Recommendations for administration of vaccines for summer camp counselors and seasonal camp workers are organized into the following three broad disease categories:

  1. The following immunizations are strongly recommended:
    • Measles, mumps, and rubella diseases (MMR vaccine) because these vaccine preventable diseases are highly
      communicable. At a minimum this would require:
      • One dose of measles vaccine, one dose of mumps vaccine, and one dose of rubella vaccine (MMR), administered no more than four days before the first birthday; or
      • Diagnosis by a physician, physician assistant, or nurse practitioner as having had measles or mumps disease (not rubella); or
      • Demonstrated serological evidence of measles, mumps, or rubella IgG antibodies.
    • Tetanus Toxoid because the camp environment increases the risk of exposure to C. tetani bacteria.
    • One booster dose of tetanus containing vaccine within past ten years.
    • Tdap (adolescent and adult tetanus, diphtheria, and acellular pertussis) vaccine is the preferred immunization; however, Td (adult tetanus and diphtheria) may be used.

      It is important to remember that the MMR can be administered at any age from one year to adult. Camps should encourage adult staff who are not immunized or protected from having the disease to get the immunization.

  2. The following immunizations may be indicated in certain circumstances (i.e., health workers, lifeguards, international travelers, and college students):
    • Hepatitis B
    • Hepatitis A
    • Meningococcal meningitis (MCV4 or MPSV4)
  3. The following are additional immunizations recommended for all adults:
    • Varicella (chickenpox) — in absence of disease history
    • Poliovirus — if not previously vaccinated with either inactivated or live oral vaccine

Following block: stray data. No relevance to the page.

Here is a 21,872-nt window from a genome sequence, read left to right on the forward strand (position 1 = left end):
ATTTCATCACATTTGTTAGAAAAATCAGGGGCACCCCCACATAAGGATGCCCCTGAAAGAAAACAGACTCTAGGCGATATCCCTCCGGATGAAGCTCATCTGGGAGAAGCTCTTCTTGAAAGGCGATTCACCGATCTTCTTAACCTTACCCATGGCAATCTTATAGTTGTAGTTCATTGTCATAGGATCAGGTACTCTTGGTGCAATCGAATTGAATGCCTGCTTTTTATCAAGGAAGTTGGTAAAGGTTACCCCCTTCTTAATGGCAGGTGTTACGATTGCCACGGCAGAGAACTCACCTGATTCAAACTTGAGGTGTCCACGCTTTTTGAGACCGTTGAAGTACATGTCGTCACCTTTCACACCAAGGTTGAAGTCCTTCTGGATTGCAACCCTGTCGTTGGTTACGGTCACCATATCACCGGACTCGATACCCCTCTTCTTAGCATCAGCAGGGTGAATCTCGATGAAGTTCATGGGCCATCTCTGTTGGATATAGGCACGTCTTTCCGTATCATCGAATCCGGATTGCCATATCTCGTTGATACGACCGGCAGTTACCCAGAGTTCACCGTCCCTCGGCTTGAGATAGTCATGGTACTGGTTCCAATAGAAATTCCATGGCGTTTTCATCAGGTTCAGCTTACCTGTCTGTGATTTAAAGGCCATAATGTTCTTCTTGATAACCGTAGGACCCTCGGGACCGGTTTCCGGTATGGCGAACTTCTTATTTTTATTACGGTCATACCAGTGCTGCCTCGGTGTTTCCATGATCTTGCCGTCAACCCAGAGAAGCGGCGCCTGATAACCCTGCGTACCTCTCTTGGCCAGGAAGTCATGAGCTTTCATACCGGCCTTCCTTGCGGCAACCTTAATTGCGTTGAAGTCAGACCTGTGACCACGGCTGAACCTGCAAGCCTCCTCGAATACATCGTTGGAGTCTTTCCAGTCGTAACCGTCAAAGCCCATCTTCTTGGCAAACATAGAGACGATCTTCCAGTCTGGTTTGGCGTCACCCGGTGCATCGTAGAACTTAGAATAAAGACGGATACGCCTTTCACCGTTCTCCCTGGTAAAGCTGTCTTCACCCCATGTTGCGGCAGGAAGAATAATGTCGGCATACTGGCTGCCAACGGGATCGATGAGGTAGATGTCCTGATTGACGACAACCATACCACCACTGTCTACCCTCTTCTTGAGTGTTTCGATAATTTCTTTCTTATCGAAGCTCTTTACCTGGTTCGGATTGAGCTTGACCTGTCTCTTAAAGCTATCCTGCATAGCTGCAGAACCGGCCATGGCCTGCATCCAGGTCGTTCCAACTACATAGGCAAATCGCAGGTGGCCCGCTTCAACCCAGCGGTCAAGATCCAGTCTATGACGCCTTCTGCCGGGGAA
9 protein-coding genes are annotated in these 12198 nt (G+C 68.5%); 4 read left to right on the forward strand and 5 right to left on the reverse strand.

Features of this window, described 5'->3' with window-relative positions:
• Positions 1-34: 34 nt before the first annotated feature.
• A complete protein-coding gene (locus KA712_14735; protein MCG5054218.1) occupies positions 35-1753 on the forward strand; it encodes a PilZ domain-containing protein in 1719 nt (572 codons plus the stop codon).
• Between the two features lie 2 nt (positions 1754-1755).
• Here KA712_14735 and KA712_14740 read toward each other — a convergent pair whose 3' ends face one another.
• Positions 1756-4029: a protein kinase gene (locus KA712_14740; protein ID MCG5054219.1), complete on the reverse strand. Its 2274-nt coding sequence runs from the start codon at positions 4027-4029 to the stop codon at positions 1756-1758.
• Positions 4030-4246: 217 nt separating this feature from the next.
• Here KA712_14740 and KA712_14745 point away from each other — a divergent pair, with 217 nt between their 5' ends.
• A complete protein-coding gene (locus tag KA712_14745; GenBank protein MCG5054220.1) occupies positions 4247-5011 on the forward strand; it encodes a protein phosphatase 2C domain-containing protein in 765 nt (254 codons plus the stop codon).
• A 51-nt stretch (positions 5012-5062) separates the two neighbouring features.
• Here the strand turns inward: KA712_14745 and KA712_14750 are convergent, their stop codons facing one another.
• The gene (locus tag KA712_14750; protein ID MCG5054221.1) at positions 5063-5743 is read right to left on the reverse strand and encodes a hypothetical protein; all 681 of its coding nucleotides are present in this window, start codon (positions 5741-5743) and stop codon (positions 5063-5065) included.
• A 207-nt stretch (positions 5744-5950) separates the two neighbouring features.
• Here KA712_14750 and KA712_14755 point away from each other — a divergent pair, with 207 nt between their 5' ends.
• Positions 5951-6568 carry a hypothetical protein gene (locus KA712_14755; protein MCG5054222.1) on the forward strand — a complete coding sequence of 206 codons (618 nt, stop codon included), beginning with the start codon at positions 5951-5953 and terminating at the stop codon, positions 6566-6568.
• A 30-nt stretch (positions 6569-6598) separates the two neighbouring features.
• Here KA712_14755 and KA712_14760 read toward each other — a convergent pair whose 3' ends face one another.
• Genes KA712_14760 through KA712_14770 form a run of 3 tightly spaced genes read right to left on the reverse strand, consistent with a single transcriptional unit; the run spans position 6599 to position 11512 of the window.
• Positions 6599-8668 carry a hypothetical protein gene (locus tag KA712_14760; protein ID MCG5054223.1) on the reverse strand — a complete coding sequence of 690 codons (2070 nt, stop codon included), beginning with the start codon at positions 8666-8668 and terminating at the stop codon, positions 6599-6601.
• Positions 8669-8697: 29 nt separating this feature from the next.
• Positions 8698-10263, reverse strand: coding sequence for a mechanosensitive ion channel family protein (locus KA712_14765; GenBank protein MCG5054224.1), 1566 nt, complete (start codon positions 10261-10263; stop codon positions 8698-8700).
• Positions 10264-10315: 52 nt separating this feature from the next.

Marla Coleman is the immediate past president of the American Camp Association. She is co-owner of Coleman Family Camps, which includes Camp Echo and Coleman Country Day Camp.


1 MMWR 54(51,52):Q1-4 (http://www.cdc.gov/mmwr/preview/mmwrhtml/mm5451-Immunizationa1.htm), MMWR 54(40):
Q1-4 (www.cdc.gov/mmwr/preview/mmwrhtml/mm5440-Immunizationa1).
2 In New York State, Public Health Law 2167 requires the notification of recommendations and the availability of meningococcal vaccine for all campers attending overnight camps of 7 days or more.
3 Accessible at www.cdc.gov/nip/ACIP/default.

Key Messages for the Media

  • Nothing is more important to an American Camp Association accredited camp than the health, safety, and well being of all campers.
  • Camp XYZ demonstrated its commitment to the health and safety of its campers by employing excellent health policies and procedures and taking proactive steps when camp staff identified a health concern.
  • Nearly 25,000 international counselors work in ACA-accredited camps each summer. This experience provides important lessons in understanding and cooperation in a world often full of strife.
  • Unfortunately, a global health issue surfaced this summer over required immunizations. This is not a Camp XYZ problem, but a societal issue.
  • 100 percent of campers at Camp XYZ had already been immunized before coming to camp, and the camp had documentation of immunization for each camper.
  • Camps and other "closed" communities should be equally proactive in identifying symptoms; other cases have been identified in other states in the U.S.
  • Our excellent health records and aggressive action — which included partnering with parents, counselors, doctors, and governmental agencies — allowed us to resolve the health issue quickly and completely.
  • As a global society, we must work together to advocate for full immunization for internationals visiting our country.

Originally published in the 2006 Spring issue of The CampLine.